What is Earnings Power Value?
Earnings power value is a method of valuing the stocks of a company, assuming that the current earnings are sustainable, and there is no future growth.
It means that earnings power value assesses the stocks’ value of a company with an assumption that it will continue to earn constant profits over the years but with zero growth in the profits.
A company can achieve sustained profit levels by making sure that just adequate capital is invested back into the company’s operations. The earnings power value method considers only the maintenance CAPEX, which is required to sustain the existing profit levels.
- Earnings power value is a method used to find out the intrinsic value of a company’s stock, assuming constant profits and no future growth.
- Earnings power value per share may be compared with the market price of the company’s stock to determine if the stock is overvalued, undervalued, or fair valued.
- Earnings power value uses the company’s earnings, available on the financial reports of the company, to determine a company’s stock value.
Earnings Power Value Calculation
The earnings power value is calculated through the following steps:
Step 1: Compute average Earnings Before Interest and Tax (EBIT) margin.
The EBIT margins of the past five years (instead of one year) are considered, as the company earnings are high in some years and low in some years. Hence, the average EBIT margin for a comprehensive business cycle is considered.
The business cycle of five years is sufficient to include high, moderate, and low margins of a business.
Step 2: Normalize the EBIT and calculate after-tax earnings.
The normalized earnings represent the earning capacity of the company that an investor can expect in the future.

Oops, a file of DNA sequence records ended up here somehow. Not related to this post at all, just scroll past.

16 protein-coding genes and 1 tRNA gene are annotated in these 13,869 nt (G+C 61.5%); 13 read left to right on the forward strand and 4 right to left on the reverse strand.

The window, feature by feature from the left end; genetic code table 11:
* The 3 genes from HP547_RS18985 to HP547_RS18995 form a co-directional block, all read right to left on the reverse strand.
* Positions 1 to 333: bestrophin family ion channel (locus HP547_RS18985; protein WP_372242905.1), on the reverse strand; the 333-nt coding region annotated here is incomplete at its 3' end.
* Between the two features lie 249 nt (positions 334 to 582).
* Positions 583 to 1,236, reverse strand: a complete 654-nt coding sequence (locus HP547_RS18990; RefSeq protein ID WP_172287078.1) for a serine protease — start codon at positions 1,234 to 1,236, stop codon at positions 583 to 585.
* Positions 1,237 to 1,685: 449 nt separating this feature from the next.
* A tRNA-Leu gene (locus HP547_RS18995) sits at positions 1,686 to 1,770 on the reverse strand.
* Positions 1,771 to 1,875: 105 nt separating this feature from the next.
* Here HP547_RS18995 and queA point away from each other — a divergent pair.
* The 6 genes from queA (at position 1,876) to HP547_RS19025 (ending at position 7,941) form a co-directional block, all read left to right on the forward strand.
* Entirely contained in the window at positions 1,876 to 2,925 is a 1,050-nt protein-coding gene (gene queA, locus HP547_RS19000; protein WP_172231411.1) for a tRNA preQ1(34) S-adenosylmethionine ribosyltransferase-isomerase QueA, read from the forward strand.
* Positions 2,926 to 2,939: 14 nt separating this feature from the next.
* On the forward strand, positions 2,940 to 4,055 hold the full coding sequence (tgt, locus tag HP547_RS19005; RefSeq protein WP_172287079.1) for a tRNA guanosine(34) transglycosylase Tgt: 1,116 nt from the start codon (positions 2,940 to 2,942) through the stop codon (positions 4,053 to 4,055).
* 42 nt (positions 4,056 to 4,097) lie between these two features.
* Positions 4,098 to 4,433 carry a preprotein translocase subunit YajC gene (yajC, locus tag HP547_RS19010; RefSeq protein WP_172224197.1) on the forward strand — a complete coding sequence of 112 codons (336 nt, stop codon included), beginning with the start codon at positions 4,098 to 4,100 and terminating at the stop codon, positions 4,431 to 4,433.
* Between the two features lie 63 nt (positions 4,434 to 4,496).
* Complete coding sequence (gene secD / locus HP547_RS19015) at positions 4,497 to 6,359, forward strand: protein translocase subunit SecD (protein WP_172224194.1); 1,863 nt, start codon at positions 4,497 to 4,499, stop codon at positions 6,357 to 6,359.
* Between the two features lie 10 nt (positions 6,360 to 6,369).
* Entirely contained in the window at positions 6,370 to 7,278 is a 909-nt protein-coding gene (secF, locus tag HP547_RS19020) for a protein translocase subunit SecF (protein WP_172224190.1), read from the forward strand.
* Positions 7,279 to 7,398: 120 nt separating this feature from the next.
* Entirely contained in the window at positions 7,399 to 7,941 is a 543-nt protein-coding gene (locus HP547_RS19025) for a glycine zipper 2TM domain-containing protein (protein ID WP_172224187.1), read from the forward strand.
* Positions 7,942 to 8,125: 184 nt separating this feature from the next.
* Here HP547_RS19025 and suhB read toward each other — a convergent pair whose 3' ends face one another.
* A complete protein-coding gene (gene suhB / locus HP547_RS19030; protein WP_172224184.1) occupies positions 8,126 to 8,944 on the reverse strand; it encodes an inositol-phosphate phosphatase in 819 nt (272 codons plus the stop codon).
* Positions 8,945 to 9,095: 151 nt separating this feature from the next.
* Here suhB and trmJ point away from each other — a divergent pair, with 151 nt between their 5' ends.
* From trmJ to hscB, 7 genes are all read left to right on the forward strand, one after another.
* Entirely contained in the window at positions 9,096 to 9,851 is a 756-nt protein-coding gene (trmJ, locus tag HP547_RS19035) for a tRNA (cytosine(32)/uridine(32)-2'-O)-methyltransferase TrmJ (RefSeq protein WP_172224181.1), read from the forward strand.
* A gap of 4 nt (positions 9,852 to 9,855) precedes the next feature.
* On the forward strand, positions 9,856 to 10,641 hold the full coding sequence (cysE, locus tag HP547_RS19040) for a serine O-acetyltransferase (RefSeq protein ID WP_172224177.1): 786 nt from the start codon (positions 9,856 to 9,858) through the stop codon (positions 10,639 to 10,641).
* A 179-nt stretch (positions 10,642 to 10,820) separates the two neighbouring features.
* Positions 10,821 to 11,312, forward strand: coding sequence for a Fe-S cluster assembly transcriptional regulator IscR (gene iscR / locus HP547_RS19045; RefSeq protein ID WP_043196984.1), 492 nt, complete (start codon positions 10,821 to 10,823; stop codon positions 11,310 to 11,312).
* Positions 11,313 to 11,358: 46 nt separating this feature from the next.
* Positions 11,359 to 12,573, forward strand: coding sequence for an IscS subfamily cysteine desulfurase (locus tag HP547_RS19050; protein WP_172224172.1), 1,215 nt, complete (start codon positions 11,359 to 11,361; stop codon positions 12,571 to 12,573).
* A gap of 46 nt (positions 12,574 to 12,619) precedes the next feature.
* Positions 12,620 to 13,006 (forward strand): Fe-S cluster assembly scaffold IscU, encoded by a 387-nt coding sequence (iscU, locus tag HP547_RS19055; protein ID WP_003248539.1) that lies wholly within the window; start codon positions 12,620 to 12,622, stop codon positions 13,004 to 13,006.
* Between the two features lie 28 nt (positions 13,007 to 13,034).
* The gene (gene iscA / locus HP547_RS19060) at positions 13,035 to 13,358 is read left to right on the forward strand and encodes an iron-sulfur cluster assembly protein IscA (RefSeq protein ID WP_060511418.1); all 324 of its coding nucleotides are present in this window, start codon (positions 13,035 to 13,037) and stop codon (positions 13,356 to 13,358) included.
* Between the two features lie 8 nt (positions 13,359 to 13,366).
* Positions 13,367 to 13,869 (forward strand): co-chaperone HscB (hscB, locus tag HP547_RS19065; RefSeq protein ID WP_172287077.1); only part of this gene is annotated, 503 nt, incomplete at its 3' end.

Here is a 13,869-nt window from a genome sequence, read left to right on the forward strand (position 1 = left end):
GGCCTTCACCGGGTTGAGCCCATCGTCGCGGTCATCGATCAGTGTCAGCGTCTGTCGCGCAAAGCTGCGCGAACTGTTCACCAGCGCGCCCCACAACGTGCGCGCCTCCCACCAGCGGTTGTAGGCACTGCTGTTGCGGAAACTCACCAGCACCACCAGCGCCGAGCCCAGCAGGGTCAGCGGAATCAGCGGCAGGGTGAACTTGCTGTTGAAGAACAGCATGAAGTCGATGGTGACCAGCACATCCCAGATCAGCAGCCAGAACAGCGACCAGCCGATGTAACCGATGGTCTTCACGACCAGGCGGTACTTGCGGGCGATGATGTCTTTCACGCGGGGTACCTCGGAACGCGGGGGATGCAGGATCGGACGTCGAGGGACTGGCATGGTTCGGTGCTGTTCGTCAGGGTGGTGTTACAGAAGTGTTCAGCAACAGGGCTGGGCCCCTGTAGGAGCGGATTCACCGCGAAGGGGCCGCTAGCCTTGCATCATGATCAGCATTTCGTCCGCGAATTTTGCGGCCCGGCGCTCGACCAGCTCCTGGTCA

Normalized EBIT = Current Sales * Average EBIT margin
After Tax Normalized EBIT = Normalized EBIT * (1 – Effective Tax Rate)
Step 3: Add depreciation.
Normalized profit = After Tax Normalized EBIT + Adjusted Depreciation
Adjusted Depreciation = (0.5 * Effective Tax Rate) X Average Depreciation (5 years)
Step 4: Calculate Average Maintenance CAPEX.
Maintenance Capex = Total Capex X (1 – % Income Growth Rate)
Average Maintenance Capex = Average of Maintenance Capex in the last 5 years
Step 5: Compute Gross Earnings Power Value.
Adjusted Earnings = Normalized Profit – Average Maintenance Capex
Gross Earnings Power Value = Adjusted Earnings / WACC
Step 6: Compute Earnings Power Value.
Earnings Power Value = Gross Earnings Power Value + Excess Net Assets – Debt
Earnings Power Value per Share = Earnings Power Value/ Number of Shares Outstanding
Interpretation of Earnings Power Value
The earnings power value is used to determine whether a company’s stock is overvalued, undervalued, or fairly valued.
- A company’s stock is undervalued if the earnings power value per share of its stock is higher than the current market price of the stock.
- If the earnings power value per share is lower than the existing market price, the company’s stock is overvalued.
- A company’s stock is fairly valued if the earnings power value per share of the stock equals its current market value.
Since earnings power value considers only the current profit levels of the companies, the growth stocks will be valued for much less. Furthermore, if a company is not able to maintain the current level of earnings in the future, the earnings power value method will overestimate the company’s intrinsic value.
Earnings Power Value vs. Discounted Cash Flow
The discounted cash flow (DCF) approach of valuation assumes a growth rate to estimate a company’s future cash flows. However, different analysts may assume different growth rates; thus, the company value calculated using the DCF method varies widely.
Conversely, the earnings power value approach does not require any such assumptions and hence eliminates any speculation work. It uses numbers directly from the company’s financial statements for calculating the intrinsic value of the company.
The earnings power value approach depends on the company’s ability to maintain constant profits. Therefore, the method helps to overcome the challenges associated with the assumptions of profit margins, future growth, and cost of capital. However, the earnings power value method does not consider any variations affecting business operations.
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